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Bhutan to Nepal

over the Himalayas

September 24th Bhutan to Nepal

from left Cho Oyu, Ngozumpa Kang II 7743m(white rounded one), Lobuche Ost (lower, directly in front Gyanchung), Gyanchung Kang 7952m (higher point, mid pic), Pumo Ri 7161m, Ama Dablam 6856m, Nuptse (ridge), Everest, Lhotse, Lhotse Shar, Shartse, Peak 41, Baruntse, Kangchungtse
We left fairly promptly in the morning (after a ridiculous contretemps regarding paying £8 for a bottle of wine- their card machine didn’t work- their fault clearly, and we hadn’t been able to get Bhutanese money- not our fault as the ATMs don’t work, and they wouldn’t accept any other currency. They suggested we ask another guest to pay our bill!! Luckily our guide paid for us, but well....)

Anyhow, we drove to the airport and before long were on the flight back to Kathmandu. As we took off we saw Dobji Dzong, considered to be the first Dzong in Bhutan. The name Dogar, which means white border, is a reference to the “Five White Boulders” in the village of Dogar. The Dobji was built in 1531 by Ngawang Chogyal, the brother of Chojie Drukpa kuenley (Divine Madman). Legend has it that Ngawang Chogyal followed the spring originating below the throne of Jetsun Milarepa in Tibet to a rock located on the current location of Dobji Dzong, which was then chosen for its religious significance. Again it was a clear day and we had spectacular views of the Himalayas, including Kangchenjunga (3rd highest in world), Makalu (4th highest), Everest (highest), Lhotse (2nd highest) and Cho Oyu (5th highest), not to mention a host of other peaks. The order we passed was Kangchenjunga group (separate from the others); far away Tibet-Bhutan Himalayas (highest point Kangchendzonga) leading to the Tibetan Plain, Chomo Lonzo, Chamlang (steep right slope), Makalu (tallest point in group), Kanchungtse (Makalu II), Tutse/ Peak 6, Baruntse, Lhotse Shar-tse Lhotse, Everest, Nuptse, (Changtse, Khumbutse), Pumo Ri, Ama Dablam (inc Peak 41/ Mera), Gyachung Kang, Lobuche (lower, in front Gyachung), small gap, Tenzing Peak/ Ngozumpa Kang, Cho Oyu, gap, Kangtega (bulbous), Lunag Ri massif (Melungtse, Gaurishankar), foothills to Kathmandu.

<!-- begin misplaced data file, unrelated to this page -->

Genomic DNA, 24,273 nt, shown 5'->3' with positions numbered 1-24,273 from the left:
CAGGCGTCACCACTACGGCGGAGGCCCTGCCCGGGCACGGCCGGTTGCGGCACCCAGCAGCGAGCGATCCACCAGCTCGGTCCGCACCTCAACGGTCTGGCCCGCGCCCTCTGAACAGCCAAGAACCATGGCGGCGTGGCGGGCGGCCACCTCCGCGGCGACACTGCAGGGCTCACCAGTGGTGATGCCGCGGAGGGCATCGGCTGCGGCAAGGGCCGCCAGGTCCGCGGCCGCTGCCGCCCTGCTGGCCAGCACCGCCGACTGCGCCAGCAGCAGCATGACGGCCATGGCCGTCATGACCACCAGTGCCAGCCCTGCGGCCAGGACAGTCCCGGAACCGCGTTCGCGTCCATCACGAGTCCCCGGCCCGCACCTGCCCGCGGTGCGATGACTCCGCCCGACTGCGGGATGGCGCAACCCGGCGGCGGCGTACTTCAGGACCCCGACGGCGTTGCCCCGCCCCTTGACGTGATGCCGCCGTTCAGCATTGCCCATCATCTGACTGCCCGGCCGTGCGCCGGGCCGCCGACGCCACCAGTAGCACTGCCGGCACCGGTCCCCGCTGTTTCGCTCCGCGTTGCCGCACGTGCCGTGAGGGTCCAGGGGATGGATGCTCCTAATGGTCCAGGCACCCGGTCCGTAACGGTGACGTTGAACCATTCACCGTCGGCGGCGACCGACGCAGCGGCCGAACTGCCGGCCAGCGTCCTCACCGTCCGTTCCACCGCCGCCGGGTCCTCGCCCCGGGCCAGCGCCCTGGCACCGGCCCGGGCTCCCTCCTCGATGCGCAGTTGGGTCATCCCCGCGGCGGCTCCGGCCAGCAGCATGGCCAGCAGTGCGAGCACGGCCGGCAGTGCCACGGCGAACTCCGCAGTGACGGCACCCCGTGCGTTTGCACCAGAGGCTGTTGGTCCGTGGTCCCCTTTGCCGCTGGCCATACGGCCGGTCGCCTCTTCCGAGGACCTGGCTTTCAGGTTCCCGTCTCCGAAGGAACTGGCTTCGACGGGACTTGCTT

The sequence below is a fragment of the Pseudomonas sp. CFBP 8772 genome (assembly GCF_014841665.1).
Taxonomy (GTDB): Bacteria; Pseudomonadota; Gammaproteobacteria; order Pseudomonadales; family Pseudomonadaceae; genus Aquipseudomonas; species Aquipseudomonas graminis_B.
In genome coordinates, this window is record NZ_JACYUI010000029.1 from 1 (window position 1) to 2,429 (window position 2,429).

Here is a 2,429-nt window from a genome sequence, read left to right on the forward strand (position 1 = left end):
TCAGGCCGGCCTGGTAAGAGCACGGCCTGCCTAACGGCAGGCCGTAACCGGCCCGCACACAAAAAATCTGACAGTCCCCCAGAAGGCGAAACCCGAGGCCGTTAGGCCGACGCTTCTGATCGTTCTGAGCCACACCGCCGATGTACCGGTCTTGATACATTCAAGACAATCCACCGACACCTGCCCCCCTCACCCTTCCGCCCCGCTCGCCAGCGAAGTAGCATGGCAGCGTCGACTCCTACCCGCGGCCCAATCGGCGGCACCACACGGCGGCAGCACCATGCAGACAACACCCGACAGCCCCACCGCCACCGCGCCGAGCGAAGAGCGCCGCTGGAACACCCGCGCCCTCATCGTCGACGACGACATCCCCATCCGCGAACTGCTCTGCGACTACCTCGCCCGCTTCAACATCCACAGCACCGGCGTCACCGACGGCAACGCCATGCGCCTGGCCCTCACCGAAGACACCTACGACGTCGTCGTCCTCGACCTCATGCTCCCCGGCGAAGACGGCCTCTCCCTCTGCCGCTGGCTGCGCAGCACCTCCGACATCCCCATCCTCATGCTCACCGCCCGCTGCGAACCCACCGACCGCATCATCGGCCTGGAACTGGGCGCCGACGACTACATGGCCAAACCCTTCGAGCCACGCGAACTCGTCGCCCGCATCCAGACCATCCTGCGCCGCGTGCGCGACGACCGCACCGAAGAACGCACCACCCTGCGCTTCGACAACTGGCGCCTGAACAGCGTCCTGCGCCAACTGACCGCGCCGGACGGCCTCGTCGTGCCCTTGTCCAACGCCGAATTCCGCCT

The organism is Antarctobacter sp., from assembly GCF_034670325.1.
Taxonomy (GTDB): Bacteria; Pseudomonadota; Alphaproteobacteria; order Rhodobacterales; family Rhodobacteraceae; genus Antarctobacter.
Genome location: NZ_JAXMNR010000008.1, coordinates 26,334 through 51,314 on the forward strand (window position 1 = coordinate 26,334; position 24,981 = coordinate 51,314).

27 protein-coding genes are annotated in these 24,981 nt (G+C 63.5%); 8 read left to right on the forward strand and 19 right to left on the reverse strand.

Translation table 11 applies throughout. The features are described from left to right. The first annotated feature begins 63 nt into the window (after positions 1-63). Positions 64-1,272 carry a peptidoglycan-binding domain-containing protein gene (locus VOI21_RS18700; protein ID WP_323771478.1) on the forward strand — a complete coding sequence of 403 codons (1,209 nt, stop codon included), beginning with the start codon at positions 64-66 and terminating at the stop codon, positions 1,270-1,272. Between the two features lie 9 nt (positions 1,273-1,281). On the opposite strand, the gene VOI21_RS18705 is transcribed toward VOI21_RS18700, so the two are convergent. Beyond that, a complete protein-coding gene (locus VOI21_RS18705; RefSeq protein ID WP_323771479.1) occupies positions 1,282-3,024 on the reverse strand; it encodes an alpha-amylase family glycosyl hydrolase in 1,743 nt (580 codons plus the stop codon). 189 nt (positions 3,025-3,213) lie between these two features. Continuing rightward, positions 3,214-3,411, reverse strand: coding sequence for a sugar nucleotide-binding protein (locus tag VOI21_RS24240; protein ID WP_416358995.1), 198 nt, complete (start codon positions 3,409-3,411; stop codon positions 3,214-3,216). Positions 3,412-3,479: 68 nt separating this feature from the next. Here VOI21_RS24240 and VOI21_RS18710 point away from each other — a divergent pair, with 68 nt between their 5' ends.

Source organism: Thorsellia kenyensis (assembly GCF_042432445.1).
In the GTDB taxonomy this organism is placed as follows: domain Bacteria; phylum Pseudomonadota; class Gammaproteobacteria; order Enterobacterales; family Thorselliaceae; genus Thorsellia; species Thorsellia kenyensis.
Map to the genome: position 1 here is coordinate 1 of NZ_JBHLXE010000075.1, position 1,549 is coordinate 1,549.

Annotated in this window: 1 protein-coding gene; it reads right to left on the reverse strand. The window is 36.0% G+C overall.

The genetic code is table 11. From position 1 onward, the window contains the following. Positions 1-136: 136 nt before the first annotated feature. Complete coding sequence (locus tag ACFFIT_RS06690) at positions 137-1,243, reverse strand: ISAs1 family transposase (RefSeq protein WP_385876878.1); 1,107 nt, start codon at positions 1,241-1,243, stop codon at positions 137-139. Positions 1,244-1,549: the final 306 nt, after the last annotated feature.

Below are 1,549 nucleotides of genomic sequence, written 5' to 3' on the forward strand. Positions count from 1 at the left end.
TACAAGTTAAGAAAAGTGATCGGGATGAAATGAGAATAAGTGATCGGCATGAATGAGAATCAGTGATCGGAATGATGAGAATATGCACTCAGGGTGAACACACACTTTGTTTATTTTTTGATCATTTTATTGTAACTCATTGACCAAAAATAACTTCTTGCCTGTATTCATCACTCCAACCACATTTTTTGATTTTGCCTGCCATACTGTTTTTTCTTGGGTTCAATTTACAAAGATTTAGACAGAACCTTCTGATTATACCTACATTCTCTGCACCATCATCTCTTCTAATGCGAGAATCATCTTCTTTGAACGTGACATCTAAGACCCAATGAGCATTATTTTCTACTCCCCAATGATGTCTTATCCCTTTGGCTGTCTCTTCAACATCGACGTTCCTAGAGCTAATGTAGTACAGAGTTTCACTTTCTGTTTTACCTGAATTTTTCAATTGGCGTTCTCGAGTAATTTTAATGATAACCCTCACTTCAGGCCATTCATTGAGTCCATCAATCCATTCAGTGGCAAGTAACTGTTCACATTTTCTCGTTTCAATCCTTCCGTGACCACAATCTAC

1. Kan(g)chenjunga, the world’s 3rd highest mountain, has 5 peaks (Main, Central, South, West, Kangbachen). It rises 8,586m in the Kangchenjunga Himal part of the Himalayas. Until the 1852 Trigonometrical Survey of India, Kangchenjunga was thought to be the highest, but it became clear that Everest, then known as Peak XV, was higher. Four main glaciers radiate from the peak, Zemu (the largest), Talung, Yalung, Kangchen. There are 120 glaciers in the Kanchenjunga Himal. The name Kanchinjínga (Tibetan ཆང་ཨང་ ཆིན་ ཇིང་, Nepali कंचनजंगा), means “five treasures of the high snow" referring to its 5 peaks. Lhopo people believe the treasures (salt, gold, turquoise/precious stones, sacred scriptures, invincible armour/ ammunition, grain, medicine) are hidden but revealed to the devout when the world is in peril. Kangchenjunga in Limbu is Senjelungma/ Seseylungma, and an abode of the omnipotent goddess Yuma Sammang. Kangchenjunga Main is the highest elevation of the Brahmaputra basin, which is among the largest river basins. Although the 3rd highest peak, Kangchenjunga is only 29th by topographic prominence, a measure of a mountain's independent stature. It is the 4th most prominent peak in the Himalayas, and the mid point of the western and eastern anchors of the Himalayas, Nanga Parbat and Namcha Barwa, respectively. The area around Kangchenjunga is said to be home to a mountain deity, Dzö-nga or Kangchenjunga Demon, a type of yeti or rakshasa. A British expedition in 1925 spotted a bipedal creature which the locals referred to as the "Kangchenjunga Demon". Stories by the original inhabitants, the Lepcha people, and Tibetan cultural tradition in the area around Kanchenjunga, say there is a valley of immortality hidden on its slopes. In Tibet, this valley is known as Beyul Demoshong. In 1962 a Tibetan Lama, Tulshuk Lingpa, led 300 followers into the high snow slopes of Kanchenjunga to ‘open the way’ to Beyul Demoshong (see 2011 book A Step Away from Paradise).